Michael J. Salamon

Bye Bye Bill Cosby

Bill Cosby finally had his day in court and he lost. I remember the first time I heard about Bill Cosby. He had recently released a comedy album that a friend had purchased. My friend played the album for our group and Cosby’s Noah routine was hilarious.

Cosby was a cool spy on an early TV show and I even remember occasionally watching him as the kindly family man and caring doctor on a television show. And, I also remember seeing him at Radio City Music Hall with a group of friends doing his one man show. His act was both humorous and brilliant.

Cosby is intelligent. Johnny Carson the late-night talk show and comedian used to introduce him as someone with a doctorate in education, which he received from University of Massachusetts. His thesis was based on using Fat Albert, a cartoon creation of his, as a teaching tool. He was a smart well rounded highly successful family man. Or was he?

Fifty-eight women accused Cosby of sexual assault ranging over a period of 50 years. I heard rumors about him and his predatory behaviors at least 15 years ago. It is hard to believe that this icon, this model of intellect, humor and apparent concern for others actually was, is, a now convicted sexual predator. But in reality, it is not that incomprehensible.

The most glaring message to be gleaned from this case is that sexual predators can come in all shapes and sizes. There is no one single profile of an abuser, molester or predator. And, these villains often wear a mask of integrity and even honor. They occur in all walks of life and their success does not preclude the possibility that they use their wealth and intellect to abuse people.

Another significant and instructive point is that victims who finally come forward must be believed. They should not be dismissed as trying to manipulate or extort the person they are accusing. The overwhelming number of people who report having been abused actually were molested.
There is more here. We have seen many cases of powerful men, well established individuals like Harvey Weinstein and Dr. Larry Nassar, people with highly respected positions, abuse their standing in the community to harm many victims. It is well beyond the time for us to stop protecting powerful people simply because they have achieved a certain status, whether it is as an entrepreneur, an entertainer a doctor, orchestra conductor or a cleric. Cosby was apparently successful in so many ways, yet he drugged and raped at least 58 women. No perpetrator should be allowed to hide if they do that type of evil even if they seem so nice to so many others. No one should be duped by them. No one should come to their rescue to try and protect them.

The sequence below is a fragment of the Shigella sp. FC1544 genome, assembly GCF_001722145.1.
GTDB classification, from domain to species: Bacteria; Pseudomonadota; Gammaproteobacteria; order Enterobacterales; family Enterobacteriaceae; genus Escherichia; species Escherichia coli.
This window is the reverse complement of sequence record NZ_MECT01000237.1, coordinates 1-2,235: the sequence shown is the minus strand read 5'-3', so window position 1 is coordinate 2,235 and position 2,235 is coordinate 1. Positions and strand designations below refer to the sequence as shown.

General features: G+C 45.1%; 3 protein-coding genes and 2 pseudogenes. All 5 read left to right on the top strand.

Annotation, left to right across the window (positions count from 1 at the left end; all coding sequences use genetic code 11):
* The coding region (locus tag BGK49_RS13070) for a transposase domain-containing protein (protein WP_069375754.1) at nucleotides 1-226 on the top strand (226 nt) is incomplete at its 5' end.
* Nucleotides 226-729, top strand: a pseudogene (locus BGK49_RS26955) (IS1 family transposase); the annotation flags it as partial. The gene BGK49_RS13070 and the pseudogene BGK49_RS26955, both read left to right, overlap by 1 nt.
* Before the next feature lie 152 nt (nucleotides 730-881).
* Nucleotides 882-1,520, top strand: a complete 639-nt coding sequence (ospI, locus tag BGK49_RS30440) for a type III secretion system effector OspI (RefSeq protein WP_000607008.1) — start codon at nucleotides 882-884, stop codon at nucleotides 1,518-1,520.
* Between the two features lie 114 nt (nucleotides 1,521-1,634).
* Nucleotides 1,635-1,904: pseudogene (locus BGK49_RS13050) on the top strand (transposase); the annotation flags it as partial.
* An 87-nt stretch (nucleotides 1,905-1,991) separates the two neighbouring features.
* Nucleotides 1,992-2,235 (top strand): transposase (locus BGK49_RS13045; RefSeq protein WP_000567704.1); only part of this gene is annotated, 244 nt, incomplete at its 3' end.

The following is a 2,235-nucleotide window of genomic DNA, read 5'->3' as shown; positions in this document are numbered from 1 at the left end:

I find it interesting that Bill Cosby’s attorney Thomas Mesereau fell asleep in court when the judge was re-reading parts of the proceedings to the jury. Mesereau mounted an aggressive attack against one of Cosby’s accusers, calling her a “con-artist” whose only interest was getting “money” from his client. Mesereau said that he would prove it and that Cosby’s other accusers had no standing in this case. Was Mesereau so bored that he slept for 30 minutes in open court, knowing that his client was likely to lose the case despite his efforts to protect him? Was it possible that somewhere inside he believed that his client did do the offensive behaviors he was accused of? We can never know, and it doesn’t really matter.

There is a real possibility that Bill Cosby who is now 80 years old will spend the rest of his days in jail. And he should. I can imagine however that he will plead for leniency given his age and infirmities. I hope the judge rules otherwise. There is no reversing what he did to all those women. His judgement should reflect that.

There is some small consolation for his survivors knowing that finally he will be forced to face what he did to them. They should be commended, even honored, for coming forward and making their case.

About the Author
Dr. Michael Salamon ,a fellow of the American Psychological Association, is an APA Presidential Citation Awardee for his 'transformative work in raising awareness of the prevention and treatment of childhood sexual abuse". He is the founder and director of ADC Psychological Services in New York and Netanya, the author of numerous articles, several psychological tests and books including "The Shidduch Crisis: Causes and Cures" (Urim Publications), "Every Pot Has a Cover" (University Press of America) and "Abuse in the Jewish Community: Religious and Communal Factors that Undermine the Apprehension of Offenders and the Treatment of Victims."
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